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Updated: January 22, 2011 19:58 IST

Shapes of the soul

FAISAL M. NAIM
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Neeraj Gupta’s sculptures draw from everyday life. Photo: Special Arrangement
The Hindu
Neeraj Gupta’s sculptures draw from everyday life. Photo: Special Arrangement

“What had been the most dominant form of expression for centuries is fast losing ground in the modern electronic era,” laments sculptor Neeraj Gupta who is exhibiting his collection of sculptures in wood and marble titled “Horizontals Verticals” at the Visual Arts Gallery in India Habitat Centre. Eminent poet, critic, and arts scholar, Keshav Malik, also present on the occasion said sculpting was the oldest form of expressing thoughts and imaginations, and it was necessary to revive the culture.

Elaborating on the subject matter of his current body of work, Gupta said, “The works exude the deep-seated wisdom of being linked to one another as fellow beings of this world. The sculptures focus on the normal day-to-day activities of human beings and portray the bonding between the human and its surroundings.” Many of his detailed works like ‘From the Smithy of the Soul', and ‘Blossoming Nakshatra', reflected what one's inner determination or souls could create.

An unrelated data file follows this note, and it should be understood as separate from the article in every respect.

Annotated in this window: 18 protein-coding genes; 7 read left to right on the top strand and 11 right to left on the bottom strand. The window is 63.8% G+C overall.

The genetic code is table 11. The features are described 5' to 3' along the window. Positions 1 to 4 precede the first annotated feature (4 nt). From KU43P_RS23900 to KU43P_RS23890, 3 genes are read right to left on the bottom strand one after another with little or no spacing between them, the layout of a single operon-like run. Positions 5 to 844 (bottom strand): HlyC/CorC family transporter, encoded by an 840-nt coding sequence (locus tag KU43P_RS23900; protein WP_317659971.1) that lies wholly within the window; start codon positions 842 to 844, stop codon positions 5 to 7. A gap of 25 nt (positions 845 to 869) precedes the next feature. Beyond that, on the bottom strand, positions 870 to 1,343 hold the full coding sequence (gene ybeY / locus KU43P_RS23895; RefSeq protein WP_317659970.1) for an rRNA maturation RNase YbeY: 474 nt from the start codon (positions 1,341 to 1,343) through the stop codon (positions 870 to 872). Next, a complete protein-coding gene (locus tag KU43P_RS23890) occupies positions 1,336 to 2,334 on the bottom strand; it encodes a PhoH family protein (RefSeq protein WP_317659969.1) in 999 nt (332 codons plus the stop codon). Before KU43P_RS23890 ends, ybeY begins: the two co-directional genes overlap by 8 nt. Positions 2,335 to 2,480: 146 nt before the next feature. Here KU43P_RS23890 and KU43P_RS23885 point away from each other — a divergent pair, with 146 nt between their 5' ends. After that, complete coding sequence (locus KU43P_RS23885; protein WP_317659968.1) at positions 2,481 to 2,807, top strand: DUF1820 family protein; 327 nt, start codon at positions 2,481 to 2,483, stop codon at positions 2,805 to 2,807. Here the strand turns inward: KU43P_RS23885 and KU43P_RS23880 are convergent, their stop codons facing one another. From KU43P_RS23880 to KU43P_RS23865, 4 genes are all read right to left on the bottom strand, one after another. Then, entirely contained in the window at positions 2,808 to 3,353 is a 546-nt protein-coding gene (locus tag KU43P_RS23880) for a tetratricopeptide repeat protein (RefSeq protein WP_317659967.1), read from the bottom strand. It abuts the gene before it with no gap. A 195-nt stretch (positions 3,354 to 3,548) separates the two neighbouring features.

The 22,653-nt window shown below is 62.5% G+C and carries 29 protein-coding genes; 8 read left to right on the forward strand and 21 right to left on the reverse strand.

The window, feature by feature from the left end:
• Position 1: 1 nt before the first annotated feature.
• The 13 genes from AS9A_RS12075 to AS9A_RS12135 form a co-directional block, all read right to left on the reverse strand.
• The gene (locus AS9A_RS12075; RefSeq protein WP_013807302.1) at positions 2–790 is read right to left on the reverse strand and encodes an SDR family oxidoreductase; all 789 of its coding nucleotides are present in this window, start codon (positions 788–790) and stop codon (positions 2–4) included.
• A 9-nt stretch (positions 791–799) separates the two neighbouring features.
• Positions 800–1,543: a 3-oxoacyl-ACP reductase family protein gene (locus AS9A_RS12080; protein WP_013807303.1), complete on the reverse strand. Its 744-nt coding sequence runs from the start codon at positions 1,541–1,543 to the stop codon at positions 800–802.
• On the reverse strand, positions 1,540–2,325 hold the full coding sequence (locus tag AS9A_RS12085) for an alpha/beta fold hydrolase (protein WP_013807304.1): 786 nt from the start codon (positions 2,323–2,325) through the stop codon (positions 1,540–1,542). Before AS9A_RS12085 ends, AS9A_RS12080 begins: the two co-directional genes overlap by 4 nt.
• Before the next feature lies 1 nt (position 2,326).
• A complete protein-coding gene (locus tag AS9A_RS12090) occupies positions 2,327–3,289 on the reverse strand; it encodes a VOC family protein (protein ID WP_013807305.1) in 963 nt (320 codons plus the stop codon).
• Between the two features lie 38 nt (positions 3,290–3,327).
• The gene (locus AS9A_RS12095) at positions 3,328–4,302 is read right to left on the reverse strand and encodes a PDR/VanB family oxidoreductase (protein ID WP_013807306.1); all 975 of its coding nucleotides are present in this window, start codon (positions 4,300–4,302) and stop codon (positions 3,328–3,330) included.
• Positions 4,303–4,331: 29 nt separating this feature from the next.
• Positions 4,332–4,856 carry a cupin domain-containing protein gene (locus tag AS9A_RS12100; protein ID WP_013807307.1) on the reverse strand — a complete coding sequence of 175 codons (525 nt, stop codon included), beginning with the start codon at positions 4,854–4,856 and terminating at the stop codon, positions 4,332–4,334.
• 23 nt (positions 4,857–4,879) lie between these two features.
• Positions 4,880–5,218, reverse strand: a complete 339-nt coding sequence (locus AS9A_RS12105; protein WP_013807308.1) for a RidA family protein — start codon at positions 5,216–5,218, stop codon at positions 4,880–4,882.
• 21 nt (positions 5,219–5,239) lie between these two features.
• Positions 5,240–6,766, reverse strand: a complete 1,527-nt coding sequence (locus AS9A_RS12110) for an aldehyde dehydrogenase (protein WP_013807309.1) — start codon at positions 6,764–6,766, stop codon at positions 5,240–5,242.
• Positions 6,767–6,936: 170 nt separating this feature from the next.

Initially an architect, the artist decided to embrace sculpting as his full-time profession after he realised his deep rooted passion for the discipline. “I was always fascinated by the concept of making impressions out of dead pieces of anything, say marble or wood,” he related.

Spurred on by his concern for the city, the inhabitant of Delhi creates mammoth-sized works primarily for installation in public spaces.

“Works of art in public spaces are those signs and visions that rise above divisions, partisan passions or abject materialism, to some higher vision,” opines Gupta.

(The exhibition is on till January 25 at Visual Arts Gallery)

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